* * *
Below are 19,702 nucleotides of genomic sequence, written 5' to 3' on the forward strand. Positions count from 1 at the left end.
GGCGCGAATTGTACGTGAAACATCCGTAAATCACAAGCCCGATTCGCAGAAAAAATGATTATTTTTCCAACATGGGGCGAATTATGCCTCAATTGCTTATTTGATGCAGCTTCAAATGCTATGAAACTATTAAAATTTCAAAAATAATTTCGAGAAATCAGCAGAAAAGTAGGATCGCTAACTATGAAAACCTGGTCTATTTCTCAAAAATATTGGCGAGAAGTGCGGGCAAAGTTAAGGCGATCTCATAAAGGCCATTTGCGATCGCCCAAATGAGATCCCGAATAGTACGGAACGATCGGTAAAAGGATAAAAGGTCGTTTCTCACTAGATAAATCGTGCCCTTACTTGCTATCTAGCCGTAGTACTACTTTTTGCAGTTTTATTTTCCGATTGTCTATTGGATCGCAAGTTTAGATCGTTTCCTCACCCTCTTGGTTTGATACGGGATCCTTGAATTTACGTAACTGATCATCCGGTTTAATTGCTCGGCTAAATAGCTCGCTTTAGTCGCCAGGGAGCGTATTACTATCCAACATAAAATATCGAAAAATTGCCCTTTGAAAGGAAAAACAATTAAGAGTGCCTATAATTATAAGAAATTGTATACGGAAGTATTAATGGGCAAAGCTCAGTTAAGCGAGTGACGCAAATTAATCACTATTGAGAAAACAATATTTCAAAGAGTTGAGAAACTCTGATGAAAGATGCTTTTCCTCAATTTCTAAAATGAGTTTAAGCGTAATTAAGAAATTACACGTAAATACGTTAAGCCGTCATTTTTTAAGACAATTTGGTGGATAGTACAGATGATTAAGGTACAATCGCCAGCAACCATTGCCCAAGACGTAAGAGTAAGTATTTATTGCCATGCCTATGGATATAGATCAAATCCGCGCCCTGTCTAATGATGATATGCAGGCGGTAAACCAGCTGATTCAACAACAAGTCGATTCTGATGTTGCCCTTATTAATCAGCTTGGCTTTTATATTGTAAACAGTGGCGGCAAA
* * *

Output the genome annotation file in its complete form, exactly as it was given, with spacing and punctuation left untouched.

Below are 19,702 nucleotides of genomic sequence, written 5' to 3' on the forward strand. Positions count from 1 at the left end.
GGCGCGAATTGTACGTGAAACATCCGTAAATCACAAGCCCGATTCGCAGAAAAAATGATTATTTTTCCAACATGGGGCGAATTATGCCTCAATTGCTTATTTGATGCAGCTTCAAATGCTATGAAACTATTAAAATTTCAAAAATAATTTCGAGAAATCAGCAGAAAAGTAGGATCGCTAACTATGAAAACCTGGTCTATTTCTCAAAAATATTGGCGAGAAGTGCGGGCAAAGTTAAGGCGATCTCATAAAGGCCATTTGCGATCGCCCAAATGAGATCCCGAATAGTACGGAACGATCGGTAAAAGGATAAAAGGTCGTTTCTCACTAGATAAATCGTGCCCTTACTTGCTATCTAGCCGTAGTACTACTTTTTGCAGTTTTATTTTCCGATTGTCTATTGGATCGCAAGTTTAGATCGTTTCCTCACCCTCTTGGTTTGATACGGGATCCTTGAATTTACGTAACTGATCATCCGGTTTAATTGCTCGGCTAAATAGCTCGCTTTAGTCGCCAGGGAGCGTATTACTATCCAACATAAAATATCGAAAAATTGCCCTTTGAAAGGAAAAACAATTAAGAGTGCCTATAATTATAAGAAATTGTATACGGAAGTATTAATGGGCAAAGCTCAGTTAAGCGAGTGACGCAAATTAATCACTATTGAGAAAACAATATTTCAAAGAGTTGAGAAACTCTGATGAAAGATGCTTTTCCTCAATTTCTAAAATGAGTTTAAGCGTAATTAAGAAATTACACGTAAATACGTTAAGCCGTCATTTTTTAAGACAATTTGGTGGATAGTACAGATGATTAAGGTACAATCGCCAGCAACCATTGCCCAAGACGTAAGAGTAAGTATTTATTGCCATGCCTATGGATATAGATCAAATCCGCGCCCTGTCTAATGATGATATGCAGGCGGTAAACCAGCTGATTCAACAACAAGTCGATTCTGATGTTGCCCTTATTAATCAGCTTGGCTTTTATATTGTAAACAGTGGCGGCAAA